You know what goes great after breakfast? Dessert! Once you’ve worked off that amazing breakfast, head to Salt & Straw for some out-of-this-world ice cream. I’ve never been to an ice cream parlor that had a line out the door before, but they did. And once I tried their ice cream, I understood why. Salt & Straw has a rotating menu with some very “interesting” flavors each month, as well as a bunch of classic flavors as well. My personal favorite: Freckled Woodblock Chocolate.
Finally, Portland has no shortage of hotels, but the one I’ve come to love over several years of staying there is the Courtyard Marriott Portland City Center. They have excellent prices, a great location downtown, and Portland’s light rail stops right out front. This hotel has become a favorite among SQL Saturday attendees, so you’ll be sure to run into #sqlfamily members there. It’s also a walkable distance from Portland Union Station, which is the starting point for my next tip…
What’s the best way to get from Portland to Seattle? On a train with all your friends, of course! For several years now, SQLTrain has been doing just that. What started as a few people taking the scenic four hour Amtrak ride from Portland to PASS Summit has turned into a literal party on a train, with an entire car reserved. Enjoy great company and conversation with #sqlfamily, see old friends, make new ones, oh and did I mention there’s doughnuts? SQLTrain prides itself on offering a wide variety of doughnuts from around the Portland area, which is the marketing department-approved way of saying WEBRINGTONSOFDOUGHNUTS!!!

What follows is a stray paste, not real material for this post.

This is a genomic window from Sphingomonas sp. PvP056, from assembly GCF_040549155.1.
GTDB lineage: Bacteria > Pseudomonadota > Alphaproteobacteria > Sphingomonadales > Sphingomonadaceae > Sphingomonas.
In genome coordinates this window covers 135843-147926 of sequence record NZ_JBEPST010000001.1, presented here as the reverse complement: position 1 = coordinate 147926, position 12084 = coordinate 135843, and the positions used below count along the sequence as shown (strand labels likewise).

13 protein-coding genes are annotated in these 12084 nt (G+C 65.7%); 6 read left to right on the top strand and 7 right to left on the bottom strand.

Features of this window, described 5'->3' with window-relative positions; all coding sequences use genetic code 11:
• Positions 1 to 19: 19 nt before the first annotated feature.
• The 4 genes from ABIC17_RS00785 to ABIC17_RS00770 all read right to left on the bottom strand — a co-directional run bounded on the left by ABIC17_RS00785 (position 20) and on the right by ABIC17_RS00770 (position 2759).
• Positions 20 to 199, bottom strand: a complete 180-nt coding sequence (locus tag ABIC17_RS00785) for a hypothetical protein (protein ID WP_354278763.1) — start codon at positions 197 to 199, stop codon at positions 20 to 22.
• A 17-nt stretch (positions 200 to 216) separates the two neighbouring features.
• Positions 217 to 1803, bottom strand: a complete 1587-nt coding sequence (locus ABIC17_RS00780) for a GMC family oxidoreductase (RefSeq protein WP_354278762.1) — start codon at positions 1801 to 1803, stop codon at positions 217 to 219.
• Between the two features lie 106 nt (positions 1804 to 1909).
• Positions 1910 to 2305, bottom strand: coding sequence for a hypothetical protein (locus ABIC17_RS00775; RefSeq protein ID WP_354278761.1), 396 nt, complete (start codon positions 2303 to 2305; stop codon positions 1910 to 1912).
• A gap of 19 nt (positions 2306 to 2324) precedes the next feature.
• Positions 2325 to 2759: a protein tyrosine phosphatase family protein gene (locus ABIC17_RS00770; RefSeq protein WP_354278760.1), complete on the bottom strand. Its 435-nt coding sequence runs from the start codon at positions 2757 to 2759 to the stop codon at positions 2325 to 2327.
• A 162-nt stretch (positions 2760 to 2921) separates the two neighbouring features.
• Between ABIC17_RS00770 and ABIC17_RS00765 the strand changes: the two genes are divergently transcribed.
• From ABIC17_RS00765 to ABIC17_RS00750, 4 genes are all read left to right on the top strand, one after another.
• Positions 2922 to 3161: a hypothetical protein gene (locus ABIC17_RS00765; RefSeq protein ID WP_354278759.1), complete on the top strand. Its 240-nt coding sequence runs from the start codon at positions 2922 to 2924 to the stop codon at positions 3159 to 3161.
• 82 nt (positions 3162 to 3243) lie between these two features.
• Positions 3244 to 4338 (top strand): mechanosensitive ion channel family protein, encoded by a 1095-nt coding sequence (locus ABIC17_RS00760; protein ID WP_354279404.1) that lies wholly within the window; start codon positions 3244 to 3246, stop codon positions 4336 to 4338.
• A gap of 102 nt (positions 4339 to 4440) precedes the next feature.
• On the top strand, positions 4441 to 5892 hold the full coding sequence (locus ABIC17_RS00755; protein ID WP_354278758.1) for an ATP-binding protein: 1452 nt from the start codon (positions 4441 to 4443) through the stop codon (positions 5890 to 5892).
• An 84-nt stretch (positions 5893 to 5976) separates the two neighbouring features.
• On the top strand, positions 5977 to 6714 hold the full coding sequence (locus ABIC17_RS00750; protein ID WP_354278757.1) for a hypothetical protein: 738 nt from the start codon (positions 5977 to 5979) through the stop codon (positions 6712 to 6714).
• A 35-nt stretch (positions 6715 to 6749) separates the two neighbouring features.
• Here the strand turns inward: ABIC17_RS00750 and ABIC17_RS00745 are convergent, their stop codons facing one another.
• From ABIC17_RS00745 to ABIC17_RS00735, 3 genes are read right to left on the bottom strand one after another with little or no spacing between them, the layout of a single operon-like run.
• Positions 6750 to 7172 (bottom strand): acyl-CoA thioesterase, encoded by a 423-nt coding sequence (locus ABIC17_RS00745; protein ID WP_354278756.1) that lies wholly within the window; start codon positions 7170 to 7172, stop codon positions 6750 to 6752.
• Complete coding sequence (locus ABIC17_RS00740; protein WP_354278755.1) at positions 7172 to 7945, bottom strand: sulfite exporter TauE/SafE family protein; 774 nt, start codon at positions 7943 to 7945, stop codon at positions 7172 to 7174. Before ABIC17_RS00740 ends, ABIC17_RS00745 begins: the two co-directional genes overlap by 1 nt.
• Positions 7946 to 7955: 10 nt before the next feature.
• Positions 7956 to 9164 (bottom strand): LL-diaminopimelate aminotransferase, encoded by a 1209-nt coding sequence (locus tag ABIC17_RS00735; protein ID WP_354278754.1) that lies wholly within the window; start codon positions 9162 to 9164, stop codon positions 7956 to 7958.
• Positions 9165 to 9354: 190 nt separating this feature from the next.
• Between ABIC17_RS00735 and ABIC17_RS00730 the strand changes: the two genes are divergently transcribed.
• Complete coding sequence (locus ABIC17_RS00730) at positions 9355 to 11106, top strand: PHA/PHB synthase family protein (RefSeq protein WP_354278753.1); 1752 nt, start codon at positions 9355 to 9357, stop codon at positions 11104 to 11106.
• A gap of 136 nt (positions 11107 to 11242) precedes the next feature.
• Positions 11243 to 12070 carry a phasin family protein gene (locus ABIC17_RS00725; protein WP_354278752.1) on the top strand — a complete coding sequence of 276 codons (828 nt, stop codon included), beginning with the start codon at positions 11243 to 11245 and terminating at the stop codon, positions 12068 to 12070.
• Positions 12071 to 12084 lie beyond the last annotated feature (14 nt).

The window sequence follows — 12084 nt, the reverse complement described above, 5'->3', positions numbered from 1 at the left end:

In all seriousness though, SQLTrain is a wonderful time and far cheaper (and more fun!) than renting a car or flying to Seattle. SQL Train is open to anyone looking to get to PASS Summit from Portland, there is no requirement to attend SQL Saturday Portland to ride the train with us.
Oh, and one more thing: SQL Train is even bigger this year, as it has expanded to not one but TWO private train cars. If you would like to ride the SQLTrain, some spots are still available. Register here before they’re all gone!
I hope to see you at SQL Saturday Oregon, or on the SQLTrain, or at PASS Summit, and I’ll have more tips in the coming weeks!
…Except I won’t exactly be talking about SQL Server. Instead I will be speaking about Azure Cosmos DB, a relatively new cloud offering that, while different from SQL Server, is quickly proving to be extremely important in the field of data management. So what exactly is Azure Cosmos DB, and why does it matter? This session, “Select Stars: A SQL DBA’s Introduction to Azure Cosmos DB” will cover the basics of the product, how it works, and what it can do for your organization. You will learn how it differs from SQL Server and Azure SQL Database, what its strengths are, and how to leverage them.